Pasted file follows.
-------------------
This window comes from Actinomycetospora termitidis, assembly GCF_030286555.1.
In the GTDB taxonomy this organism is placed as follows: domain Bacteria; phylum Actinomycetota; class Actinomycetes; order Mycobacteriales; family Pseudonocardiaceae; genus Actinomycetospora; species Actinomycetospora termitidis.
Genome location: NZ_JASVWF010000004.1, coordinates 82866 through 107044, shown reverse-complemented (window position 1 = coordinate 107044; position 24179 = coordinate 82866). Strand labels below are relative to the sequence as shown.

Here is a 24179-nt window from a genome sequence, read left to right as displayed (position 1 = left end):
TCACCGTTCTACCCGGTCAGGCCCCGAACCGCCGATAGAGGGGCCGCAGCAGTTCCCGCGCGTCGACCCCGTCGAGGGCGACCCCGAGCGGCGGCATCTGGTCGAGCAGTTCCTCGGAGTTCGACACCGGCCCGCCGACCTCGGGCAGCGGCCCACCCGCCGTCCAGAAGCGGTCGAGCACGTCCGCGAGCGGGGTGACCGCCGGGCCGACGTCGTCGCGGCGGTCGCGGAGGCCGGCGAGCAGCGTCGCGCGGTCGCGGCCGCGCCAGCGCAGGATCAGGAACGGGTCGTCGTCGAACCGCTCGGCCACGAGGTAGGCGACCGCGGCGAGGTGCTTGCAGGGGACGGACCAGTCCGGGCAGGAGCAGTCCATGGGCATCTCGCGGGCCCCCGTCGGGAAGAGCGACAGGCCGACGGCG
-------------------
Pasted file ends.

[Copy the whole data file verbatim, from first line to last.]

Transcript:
This window comes from Actinomycetospora termitidis, assembly GCF_030286555.1.
In the GTDB taxonomy this organism is placed as follows: domain Bacteria; phylum Actinomycetota; class Actinomycetes; order Mycobacteriales; family Pseudonocardiaceae; genus Actinomycetospora; species Actinomycetospora termitidis.
Genome location: NZ_JASVWF010000004.1, coordinates 82866 through 107044, shown reverse-complemented (window position 1 = coordinate 107044; position 24179 = coordinate 82866). Strand labels below are relative to the sequence as shown.

Here is a 24179-nt window from a genome sequence, read left to right as displayed (position 1 = left end):
TCACCGTTCTACCCGGTCAGGCCCCGAACCGCCGATAGAGGGGCCGCAGCAGTTCCCGCGCGTCGACCCCGTCGAGGGCGACCCCGAGCGGCGGCATCTGGTCGAGCAGTTCCTCGGAGTTCGACACCGGCCCGCCGACCTCGGGCAGCGGCCCACCCGCCGTCCAGAAGCGGTCGAGCACGTCCGCGAGCGGGGTGACCGCCGGGCCGACGTCGTCGCGGCGGTCGCGGAGGCCGGCGAGCAGCGTCGCGCGGTCGCGGCCGCGCCAGCGCAGGATCAGGAACGGGTCGTCGTCGAACCGCTCGGCCACGAGGTAGGCGACCGCGGCGAGGTGCTTGCAGGGGACGGACCAGTCCGGGCAGGAGCAGTCCATGGGCATCTCGCGGGCCCCCGTCGGGAAGAGCGACAGGCCGACGGCG